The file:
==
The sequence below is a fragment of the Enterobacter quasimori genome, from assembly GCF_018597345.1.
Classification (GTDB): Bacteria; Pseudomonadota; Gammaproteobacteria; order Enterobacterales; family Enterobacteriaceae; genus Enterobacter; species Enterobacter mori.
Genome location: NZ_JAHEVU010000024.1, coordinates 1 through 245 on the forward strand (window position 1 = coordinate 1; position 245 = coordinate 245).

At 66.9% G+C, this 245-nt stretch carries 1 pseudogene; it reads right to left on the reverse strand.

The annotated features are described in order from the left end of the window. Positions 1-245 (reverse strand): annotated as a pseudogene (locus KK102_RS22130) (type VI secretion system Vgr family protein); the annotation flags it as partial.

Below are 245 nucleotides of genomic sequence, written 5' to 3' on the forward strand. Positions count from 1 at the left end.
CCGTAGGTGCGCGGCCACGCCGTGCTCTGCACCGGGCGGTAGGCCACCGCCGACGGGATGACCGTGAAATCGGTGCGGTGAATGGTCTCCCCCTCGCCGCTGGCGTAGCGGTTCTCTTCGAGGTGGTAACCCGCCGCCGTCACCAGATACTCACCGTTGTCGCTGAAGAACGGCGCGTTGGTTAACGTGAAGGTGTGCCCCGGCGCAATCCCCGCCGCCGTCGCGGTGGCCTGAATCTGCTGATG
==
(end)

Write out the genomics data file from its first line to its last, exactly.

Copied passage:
The sequence below is a fragment of the Enterobacter quasimori genome, from assembly GCF_018597345.1.
Classification (GTDB): Bacteria; Pseudomonadota; Gammaproteobacteria; order Enterobacterales; family Enterobacteriaceae; genus Enterobacter; species Enterobacter mori.
Genome location: NZ_JAHEVU010000024.1, coordinates 1 through 245 on the forward strand (window position 1 = coordinate 1; position 245 = coordinate 245).

At 66.9% G+C, this 245-nt stretch carries 1 pseudogene; it reads right to left on the reverse strand.

The annotated features are described in order from the left end of the window. Positions 1-245 (reverse strand): annotated as a pseudogene (locus KK102_RS22130) (type VI secretion system Vgr family protein); the annotation flags it as partial.

Below are 245 nucleotides of genomic sequence, written 5' to 3' on the forward strand. Positions count from 1 at the left end.
CCGTAGGTGCGCGGCCACGCCGTGCTCTGCACCGGGCGGTAGGCCACCGCCGACGGGATGACCGTGAAATCGGTGCGGTGAATGGTCTCCCCCTCGCCGCTGGCGTAGCGGTTCTCTTCGAGGTGGTAACCCGCCGCCGTCACCAGATACTCACCGTTGTCGCTGAAGAACGGCGCGTTGGTTAACGTGAAGGTGTGCCCCGGCGCAATCCCCGCCGCCGTCGCGGTGGCCTGAATCTGCTGATG